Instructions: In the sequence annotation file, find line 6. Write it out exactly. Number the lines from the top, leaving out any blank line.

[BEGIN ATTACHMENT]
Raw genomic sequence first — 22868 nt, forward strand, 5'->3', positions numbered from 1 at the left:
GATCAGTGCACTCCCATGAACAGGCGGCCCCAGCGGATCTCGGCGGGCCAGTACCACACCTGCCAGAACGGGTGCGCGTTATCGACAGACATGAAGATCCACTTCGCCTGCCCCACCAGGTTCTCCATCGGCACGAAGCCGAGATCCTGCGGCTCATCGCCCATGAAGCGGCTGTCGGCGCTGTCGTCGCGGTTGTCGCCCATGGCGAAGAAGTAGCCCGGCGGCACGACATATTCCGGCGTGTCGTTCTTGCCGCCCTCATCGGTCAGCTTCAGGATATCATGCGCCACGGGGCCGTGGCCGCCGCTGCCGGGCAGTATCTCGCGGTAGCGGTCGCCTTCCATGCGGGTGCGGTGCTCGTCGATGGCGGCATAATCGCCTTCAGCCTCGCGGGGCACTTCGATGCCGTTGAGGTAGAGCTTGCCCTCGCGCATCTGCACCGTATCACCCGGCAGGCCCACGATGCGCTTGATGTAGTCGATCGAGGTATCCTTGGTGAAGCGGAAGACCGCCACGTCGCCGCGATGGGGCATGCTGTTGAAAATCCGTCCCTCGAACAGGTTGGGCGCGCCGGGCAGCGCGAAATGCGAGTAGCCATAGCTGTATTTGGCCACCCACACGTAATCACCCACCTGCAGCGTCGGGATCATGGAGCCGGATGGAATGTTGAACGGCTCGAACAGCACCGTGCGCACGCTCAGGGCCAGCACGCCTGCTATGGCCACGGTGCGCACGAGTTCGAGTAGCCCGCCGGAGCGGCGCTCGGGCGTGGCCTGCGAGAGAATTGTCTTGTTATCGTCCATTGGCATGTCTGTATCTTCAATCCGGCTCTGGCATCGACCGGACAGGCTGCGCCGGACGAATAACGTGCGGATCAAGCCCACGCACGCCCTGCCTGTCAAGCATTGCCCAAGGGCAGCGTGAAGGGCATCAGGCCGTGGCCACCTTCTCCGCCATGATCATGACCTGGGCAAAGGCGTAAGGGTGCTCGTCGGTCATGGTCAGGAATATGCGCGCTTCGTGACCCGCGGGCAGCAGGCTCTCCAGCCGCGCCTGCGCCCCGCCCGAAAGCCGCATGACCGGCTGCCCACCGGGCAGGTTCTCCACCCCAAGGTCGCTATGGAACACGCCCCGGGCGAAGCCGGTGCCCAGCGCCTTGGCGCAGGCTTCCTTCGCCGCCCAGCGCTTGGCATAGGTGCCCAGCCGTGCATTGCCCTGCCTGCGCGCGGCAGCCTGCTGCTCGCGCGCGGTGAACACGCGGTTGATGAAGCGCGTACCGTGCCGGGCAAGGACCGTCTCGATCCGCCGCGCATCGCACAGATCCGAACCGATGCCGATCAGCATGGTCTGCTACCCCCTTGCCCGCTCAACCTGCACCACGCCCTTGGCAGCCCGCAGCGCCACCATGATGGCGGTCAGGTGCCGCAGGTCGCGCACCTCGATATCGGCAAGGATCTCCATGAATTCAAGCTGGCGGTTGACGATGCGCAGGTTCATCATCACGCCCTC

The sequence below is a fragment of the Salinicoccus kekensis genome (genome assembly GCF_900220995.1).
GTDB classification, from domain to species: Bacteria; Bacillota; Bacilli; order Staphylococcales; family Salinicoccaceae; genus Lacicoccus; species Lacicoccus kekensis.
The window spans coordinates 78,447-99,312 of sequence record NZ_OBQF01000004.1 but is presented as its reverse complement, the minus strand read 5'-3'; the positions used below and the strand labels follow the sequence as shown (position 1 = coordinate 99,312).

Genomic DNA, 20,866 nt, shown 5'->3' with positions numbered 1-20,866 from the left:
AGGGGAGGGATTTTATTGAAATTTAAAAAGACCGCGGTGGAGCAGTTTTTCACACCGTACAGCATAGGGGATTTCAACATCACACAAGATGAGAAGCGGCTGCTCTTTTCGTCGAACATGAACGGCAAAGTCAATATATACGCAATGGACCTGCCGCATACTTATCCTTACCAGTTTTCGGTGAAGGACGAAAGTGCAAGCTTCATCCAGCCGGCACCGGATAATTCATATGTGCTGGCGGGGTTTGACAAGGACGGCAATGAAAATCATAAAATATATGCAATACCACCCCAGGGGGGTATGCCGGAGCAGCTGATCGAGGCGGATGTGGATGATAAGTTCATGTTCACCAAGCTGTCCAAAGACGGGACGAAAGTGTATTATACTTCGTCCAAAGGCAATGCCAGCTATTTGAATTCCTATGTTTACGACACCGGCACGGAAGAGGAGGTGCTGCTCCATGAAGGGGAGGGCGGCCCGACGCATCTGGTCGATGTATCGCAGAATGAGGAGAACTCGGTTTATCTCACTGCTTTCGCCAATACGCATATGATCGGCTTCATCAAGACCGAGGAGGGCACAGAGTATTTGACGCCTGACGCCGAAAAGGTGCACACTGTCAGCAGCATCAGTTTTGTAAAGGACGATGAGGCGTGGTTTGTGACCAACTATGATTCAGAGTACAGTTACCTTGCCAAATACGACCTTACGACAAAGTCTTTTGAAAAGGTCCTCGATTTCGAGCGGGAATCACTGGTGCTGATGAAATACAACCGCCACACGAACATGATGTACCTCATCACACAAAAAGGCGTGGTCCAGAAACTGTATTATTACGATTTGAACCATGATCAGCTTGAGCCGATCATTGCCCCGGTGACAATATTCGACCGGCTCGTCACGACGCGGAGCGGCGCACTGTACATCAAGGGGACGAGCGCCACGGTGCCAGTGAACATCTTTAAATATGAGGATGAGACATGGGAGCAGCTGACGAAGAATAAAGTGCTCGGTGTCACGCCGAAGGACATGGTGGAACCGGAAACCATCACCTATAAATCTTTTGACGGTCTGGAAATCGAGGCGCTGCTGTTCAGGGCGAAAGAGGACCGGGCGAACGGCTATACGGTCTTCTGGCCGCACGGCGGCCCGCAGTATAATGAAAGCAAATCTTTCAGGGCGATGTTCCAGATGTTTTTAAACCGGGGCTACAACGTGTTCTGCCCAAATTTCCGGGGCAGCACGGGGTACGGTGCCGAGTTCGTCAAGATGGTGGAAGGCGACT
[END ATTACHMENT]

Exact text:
Genomic DNA, 20,866 nt, shown 5'->3' with positions numbered 1-20,866 from the left: